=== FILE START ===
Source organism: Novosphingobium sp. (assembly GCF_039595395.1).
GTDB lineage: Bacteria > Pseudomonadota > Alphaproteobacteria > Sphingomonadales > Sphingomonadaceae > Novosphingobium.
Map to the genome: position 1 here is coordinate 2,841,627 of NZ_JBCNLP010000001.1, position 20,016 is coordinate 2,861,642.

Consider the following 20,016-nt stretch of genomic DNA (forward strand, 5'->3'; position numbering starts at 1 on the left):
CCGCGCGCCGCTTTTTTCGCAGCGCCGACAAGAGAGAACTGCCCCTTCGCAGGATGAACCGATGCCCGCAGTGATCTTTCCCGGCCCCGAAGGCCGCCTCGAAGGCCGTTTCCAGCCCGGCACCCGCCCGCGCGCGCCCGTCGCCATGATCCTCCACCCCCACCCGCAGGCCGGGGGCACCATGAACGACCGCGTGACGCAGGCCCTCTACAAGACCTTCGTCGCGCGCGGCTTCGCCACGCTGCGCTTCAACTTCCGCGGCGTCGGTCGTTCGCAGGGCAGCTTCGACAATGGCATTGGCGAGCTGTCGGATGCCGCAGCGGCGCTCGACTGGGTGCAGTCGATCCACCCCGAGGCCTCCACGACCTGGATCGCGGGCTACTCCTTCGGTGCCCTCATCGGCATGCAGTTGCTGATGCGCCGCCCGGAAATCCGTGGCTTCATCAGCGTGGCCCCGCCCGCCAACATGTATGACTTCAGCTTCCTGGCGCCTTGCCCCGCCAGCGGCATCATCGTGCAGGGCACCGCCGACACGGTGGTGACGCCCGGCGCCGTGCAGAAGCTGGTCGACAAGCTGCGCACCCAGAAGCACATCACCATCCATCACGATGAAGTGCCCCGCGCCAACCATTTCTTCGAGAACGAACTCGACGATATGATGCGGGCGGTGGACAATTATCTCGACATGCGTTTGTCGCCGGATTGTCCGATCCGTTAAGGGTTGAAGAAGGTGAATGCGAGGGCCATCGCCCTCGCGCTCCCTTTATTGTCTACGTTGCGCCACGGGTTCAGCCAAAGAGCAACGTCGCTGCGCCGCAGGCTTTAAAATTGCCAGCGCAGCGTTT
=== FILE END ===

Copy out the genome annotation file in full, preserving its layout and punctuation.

Source organism: Novosphingobium sp. (assembly GCF_039595395.1).
GTDB lineage: Bacteria > Pseudomonadota > Alphaproteobacteria > Sphingomonadales > Sphingomonadaceae > Novosphingobium.
Map to the genome: position 1 here is coordinate 2,841,627 of NZ_JBCNLP010000001.1, position 20,016 is coordinate 2,861,642.

Consider the following 20,016-nt stretch of genomic DNA (forward strand, 5'->3'; position numbering starts at 1 on the left):
CCGCGCGCCGCTTTTTTCGCAGCGCCGACAAGAGAGAACTGCCCCTTCGCAGGATGAACCGATGCCCGCAGTGATCTTTCCCGGCCCCGAAGGCCGCCTCGAAGGCCGTTTCCAGCCCGGCACCCGCCCGCGCGCGCCCGTCGCCATGATCCTCCACCCCCACCCGCAGGCCGGGGGCACCATGAACGACCGCGTGACGCAGGCCCTCTACAAGACCTTCGTCGCGCGCGGCTTCGCCACGCTGCGCTTCAACTTCCGCGGCGTCGGTCGTTCGCAGGGCAGCTTCGACAATGGCATTGGCGAGCTGTCGGATGCCGCAGCGGCGCTCGACTGGGTGCAGTCGATCCACCCCGAGGCCTCCACGACCTGGATCGCGGGCTACTCCTTCGGTGCCCTCATCGGCATGCAGTTGCTGATGCGCCGCCCGGAAATCCGTGGCTTCATCAGCGTGGCCCCGCCCGCCAACATGTATGACTTCAGCTTCCTGGCGCCTTGCCCCGCCAGCGGCATCATCGTGCAGGGCACCGCCGACACGGTGGTGACGCCCGGCGCCGTGCAGAAGCTGGTCGACAAGCTGCGCACCCAGAAGCACATCACCATCCATCACGATGAAGTGCCCCGCGCCAACCATTTCTTCGAGAACGAACTCGACGATATGATGCGGGCGGTGGACAATTATCTCGACATGCGTTTGTCGCCGGATTGTCCGATCCGTTAAGGGTTGAAGAAGGTGAATGCGAGGGCCATCGCCCTCGCGCTCCCTTTATTGTCTACGTTGCGCCACGGGTTCAGCCAAAGAGCAACGTCGCTGCGCCGCAGGCTTTAAAATTGCCAGCGCAGCGTTT